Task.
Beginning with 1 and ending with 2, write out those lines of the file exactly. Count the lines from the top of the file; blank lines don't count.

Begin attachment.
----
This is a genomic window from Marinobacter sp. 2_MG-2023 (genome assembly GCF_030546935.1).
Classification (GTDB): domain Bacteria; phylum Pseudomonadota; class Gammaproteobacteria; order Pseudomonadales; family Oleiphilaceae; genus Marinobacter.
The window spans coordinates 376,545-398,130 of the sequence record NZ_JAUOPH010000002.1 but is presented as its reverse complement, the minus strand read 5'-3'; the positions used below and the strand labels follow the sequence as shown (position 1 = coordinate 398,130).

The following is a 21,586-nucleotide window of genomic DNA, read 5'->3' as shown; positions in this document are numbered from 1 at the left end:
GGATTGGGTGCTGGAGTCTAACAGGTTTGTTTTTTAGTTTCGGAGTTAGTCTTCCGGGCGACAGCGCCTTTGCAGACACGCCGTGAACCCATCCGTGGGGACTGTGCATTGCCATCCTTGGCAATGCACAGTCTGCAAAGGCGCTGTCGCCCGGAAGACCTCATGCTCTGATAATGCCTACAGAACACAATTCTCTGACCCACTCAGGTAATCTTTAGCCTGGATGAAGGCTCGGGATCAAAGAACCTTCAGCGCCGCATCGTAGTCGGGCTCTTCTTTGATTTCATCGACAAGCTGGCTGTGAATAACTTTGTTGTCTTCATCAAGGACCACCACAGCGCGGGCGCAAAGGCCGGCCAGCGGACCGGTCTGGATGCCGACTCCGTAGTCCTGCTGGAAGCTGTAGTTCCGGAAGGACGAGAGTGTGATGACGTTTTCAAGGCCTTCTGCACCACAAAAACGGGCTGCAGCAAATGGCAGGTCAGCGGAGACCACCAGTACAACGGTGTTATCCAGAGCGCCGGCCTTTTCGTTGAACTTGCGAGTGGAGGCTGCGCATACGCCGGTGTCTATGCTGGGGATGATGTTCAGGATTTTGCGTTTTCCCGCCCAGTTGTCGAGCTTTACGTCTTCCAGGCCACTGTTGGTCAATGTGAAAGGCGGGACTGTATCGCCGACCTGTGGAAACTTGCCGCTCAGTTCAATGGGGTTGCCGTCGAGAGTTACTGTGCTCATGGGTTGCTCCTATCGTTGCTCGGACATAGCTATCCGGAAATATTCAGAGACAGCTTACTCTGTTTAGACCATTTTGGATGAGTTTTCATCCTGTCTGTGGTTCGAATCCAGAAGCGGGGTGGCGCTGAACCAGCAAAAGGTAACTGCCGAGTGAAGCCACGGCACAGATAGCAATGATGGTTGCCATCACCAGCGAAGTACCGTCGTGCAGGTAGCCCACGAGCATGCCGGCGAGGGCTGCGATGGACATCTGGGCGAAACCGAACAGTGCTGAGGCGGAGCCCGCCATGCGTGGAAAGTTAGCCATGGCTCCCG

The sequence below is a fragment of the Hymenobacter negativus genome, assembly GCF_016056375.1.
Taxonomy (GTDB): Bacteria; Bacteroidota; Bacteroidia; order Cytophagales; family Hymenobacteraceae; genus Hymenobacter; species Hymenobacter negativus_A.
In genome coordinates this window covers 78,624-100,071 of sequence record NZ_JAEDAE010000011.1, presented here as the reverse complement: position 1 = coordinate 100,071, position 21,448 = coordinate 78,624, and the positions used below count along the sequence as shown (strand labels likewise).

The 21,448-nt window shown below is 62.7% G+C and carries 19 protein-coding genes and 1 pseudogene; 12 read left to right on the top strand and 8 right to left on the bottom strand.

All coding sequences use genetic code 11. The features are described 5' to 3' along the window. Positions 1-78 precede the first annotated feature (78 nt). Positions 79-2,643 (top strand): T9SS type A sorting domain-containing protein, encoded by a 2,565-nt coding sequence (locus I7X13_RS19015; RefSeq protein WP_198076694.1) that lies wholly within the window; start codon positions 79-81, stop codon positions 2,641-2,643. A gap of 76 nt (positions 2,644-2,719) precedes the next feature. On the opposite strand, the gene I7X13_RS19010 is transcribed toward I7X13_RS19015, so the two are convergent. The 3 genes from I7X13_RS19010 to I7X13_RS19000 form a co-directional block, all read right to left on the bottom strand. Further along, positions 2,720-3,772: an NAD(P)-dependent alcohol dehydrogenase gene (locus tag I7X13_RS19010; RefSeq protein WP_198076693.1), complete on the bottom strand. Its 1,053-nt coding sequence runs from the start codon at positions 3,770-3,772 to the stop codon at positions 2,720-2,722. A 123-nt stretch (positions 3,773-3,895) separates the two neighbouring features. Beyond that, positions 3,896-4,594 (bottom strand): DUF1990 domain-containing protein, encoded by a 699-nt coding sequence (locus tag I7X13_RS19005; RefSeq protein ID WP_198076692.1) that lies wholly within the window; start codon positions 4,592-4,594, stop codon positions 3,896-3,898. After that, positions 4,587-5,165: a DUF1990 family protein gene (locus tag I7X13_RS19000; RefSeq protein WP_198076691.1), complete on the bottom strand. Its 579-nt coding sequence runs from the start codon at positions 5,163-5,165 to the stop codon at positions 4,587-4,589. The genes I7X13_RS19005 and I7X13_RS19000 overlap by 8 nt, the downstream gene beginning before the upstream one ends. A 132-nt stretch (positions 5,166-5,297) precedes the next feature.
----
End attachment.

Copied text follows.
This is a genomic window from Marinobacter sp. 2_MG-2023 (genome assembly GCF_030546935.1).
Classification (GTDB): domain Bacteria; phylum Pseudomonadota; class Gammaproteobacteria; order Pseudomonadales; family Oleiphilaceae; genus Marinobacter.